'You do not deserve to walk outside of a prison ever again': Larry Nassar sentenced to 175 years in prison

‘You do not deserve to walk outside of a prison ever again’: Larry Nassar sentenced to 175 years in prison

Disgraced former USA Gymnastics physician, Larry Nassar will spend the rest of his life behind bars, convicted of sexually assaulting more than 160 young female gymnasts in his care.

Judge, Rosemarie Aquilina was emphatic in her sentencing decision, setting the minimum prison term at 40 years. “It is my honour and privilege to sentence you because you do not deserve to walk outside of a prison ever again,” she told Nassar.

Following days of harrowing testimonies in the Michigan courtroom, Nassar  issued an apology to the victims of his crimes.

“Your words have had a significant emotional effect to myself and shaken me to my core. … An acceptable apology to all of you is impossible to write or say,” he said. “I will carry your words with me for the rest of my days.”

His words were quickly discredited as ‘insincere’ by Aquilina, who said Nassar’s past behaviour and excuses revealed his true feelings. To emphasise this, Aquilina read aloud a letter which Nassar had written following his guilty plea. In it, the former physician claimed that victim testimonies were ‘fabricated’, and were fuelled by the desire for money and fame. He also alleged his actions were medical not sexual.

“This letter tells me you still do not own what you did,” Aquilina said. “I wouldn’t send my dogs to you, sir.”

Over the past two weeks of Nassar’s sentencing more than 160 of his victims have spoken out about the abuse they were subjected to.

Olympic gold medallists Simone Biles, Aly Raisman, Gabby Douglas and McKayla Maroney also issued personal accounts of abuse at the hands of Nassar. Biles’ account which she issued as a #MeToo post last week on Twitter, was heartbreaking and shed light on the fear and shame victims struggled with.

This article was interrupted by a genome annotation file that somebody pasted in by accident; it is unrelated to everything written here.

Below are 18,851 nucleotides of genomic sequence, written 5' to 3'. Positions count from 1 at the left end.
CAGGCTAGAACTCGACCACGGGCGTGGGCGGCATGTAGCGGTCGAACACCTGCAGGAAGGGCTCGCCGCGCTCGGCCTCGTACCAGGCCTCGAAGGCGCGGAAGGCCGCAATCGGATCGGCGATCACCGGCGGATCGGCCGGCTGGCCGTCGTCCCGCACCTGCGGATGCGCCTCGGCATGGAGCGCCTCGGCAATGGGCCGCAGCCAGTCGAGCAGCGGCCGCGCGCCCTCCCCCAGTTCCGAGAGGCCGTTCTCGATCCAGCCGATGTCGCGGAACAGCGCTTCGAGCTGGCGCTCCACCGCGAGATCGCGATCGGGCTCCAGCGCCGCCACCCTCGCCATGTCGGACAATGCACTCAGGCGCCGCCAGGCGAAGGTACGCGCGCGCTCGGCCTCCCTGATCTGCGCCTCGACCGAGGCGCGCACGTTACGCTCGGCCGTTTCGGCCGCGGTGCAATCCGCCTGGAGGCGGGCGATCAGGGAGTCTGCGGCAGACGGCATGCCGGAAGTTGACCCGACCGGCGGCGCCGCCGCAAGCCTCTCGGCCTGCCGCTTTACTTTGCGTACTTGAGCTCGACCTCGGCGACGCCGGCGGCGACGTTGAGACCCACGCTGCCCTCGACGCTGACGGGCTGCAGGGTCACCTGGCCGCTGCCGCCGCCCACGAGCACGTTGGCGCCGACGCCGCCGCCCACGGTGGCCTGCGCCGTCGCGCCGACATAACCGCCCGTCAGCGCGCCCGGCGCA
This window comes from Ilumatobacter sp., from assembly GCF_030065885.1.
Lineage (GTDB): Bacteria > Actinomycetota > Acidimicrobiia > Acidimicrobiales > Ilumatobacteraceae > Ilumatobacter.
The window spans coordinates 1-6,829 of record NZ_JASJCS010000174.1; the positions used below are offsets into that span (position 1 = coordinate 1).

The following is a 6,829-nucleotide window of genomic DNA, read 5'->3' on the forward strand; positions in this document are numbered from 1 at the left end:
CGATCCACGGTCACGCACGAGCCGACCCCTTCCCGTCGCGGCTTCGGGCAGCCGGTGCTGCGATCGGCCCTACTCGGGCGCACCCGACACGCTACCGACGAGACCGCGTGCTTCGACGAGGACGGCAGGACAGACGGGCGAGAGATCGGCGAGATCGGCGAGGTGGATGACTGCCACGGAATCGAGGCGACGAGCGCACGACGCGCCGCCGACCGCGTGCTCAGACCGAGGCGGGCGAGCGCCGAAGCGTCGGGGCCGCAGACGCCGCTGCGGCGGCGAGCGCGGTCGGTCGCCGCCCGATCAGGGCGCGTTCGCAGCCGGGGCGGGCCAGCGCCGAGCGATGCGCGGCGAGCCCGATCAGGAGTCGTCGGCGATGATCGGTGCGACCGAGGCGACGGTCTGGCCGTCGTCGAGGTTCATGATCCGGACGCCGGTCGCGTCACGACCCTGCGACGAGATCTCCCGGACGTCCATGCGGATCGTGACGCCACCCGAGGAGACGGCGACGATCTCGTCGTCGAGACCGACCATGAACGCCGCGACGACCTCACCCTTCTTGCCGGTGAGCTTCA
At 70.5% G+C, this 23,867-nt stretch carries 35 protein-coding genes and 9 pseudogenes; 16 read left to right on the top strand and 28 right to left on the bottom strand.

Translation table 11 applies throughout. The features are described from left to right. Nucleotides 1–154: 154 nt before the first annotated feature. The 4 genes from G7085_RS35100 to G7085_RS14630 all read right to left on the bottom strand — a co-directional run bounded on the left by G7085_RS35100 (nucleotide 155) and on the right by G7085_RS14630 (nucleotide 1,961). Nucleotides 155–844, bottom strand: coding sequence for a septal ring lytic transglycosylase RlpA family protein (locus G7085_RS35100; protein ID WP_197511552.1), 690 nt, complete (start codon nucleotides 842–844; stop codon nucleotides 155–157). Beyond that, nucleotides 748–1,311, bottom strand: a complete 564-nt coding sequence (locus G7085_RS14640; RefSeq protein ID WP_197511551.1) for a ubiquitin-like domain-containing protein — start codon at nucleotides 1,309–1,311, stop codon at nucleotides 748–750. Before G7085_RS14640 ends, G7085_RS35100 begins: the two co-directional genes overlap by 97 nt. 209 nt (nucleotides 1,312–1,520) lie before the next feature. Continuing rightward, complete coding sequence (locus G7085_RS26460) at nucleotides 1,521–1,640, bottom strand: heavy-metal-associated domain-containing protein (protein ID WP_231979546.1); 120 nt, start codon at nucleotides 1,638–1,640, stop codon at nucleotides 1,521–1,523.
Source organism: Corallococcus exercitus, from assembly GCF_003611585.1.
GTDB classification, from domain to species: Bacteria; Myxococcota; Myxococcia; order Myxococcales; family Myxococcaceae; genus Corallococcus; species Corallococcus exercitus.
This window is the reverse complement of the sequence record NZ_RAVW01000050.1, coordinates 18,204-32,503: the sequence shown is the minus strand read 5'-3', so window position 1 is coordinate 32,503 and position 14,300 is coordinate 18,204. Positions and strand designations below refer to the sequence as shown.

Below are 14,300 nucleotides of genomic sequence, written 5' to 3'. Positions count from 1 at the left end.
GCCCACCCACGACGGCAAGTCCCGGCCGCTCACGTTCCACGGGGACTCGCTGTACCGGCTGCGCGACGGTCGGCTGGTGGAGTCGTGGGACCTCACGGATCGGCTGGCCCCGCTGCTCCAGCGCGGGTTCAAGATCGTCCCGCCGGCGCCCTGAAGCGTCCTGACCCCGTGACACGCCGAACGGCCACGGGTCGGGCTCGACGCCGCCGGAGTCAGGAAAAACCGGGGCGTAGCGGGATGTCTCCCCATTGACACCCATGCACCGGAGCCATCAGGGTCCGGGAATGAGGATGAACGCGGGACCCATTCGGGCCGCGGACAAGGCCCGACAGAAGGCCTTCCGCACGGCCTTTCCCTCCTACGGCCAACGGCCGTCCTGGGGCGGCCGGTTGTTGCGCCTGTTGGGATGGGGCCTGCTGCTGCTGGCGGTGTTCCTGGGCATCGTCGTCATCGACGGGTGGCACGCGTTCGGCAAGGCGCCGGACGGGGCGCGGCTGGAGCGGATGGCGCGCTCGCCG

“For too long I have asked myself, ‘Was I too naive? Was it my fault?’ I now know the answers to those questions. No. No, it was not my fault. No, I will not and should not carry the guilt that belongs to Larry Nassar, USAG [USA Gymnastics], and others.” She wrote.

Another Olympic gymnast, McKayla Maroney, labeled her former physician a “monster human being”. Other victims alleged that the abuse had led to eating disorders, post traumatic stress, and one even claimed that Nassar’s behaviour had caused her father’s suicide.

Like Biles, most victims criticised USA Gymnastics for ignoring their complaints and accused stakeholders of being more occupied with avoiding bad publicity than supporting their athletes.

On Monday, three top board members resigned in the wake of ongoing criticism and Nassar’s sentencing.

The last victim testimony was given by Rachel Denhollander, the first woman to ever come forward with allegations against Nassar. Through tears she explained how Nassar began abusing her in 2000 when she was just 15 years old.

“As we were being sexually violated, Larry was sexually aroused by our humiliation,” Denhollander testified.

Denhollander was praised by Aquilina for her courage in coming forward and for starting the “the tidal wave” of tragic stories.

“You are the bravest person I have ever had in my courtroom,” she said.

 

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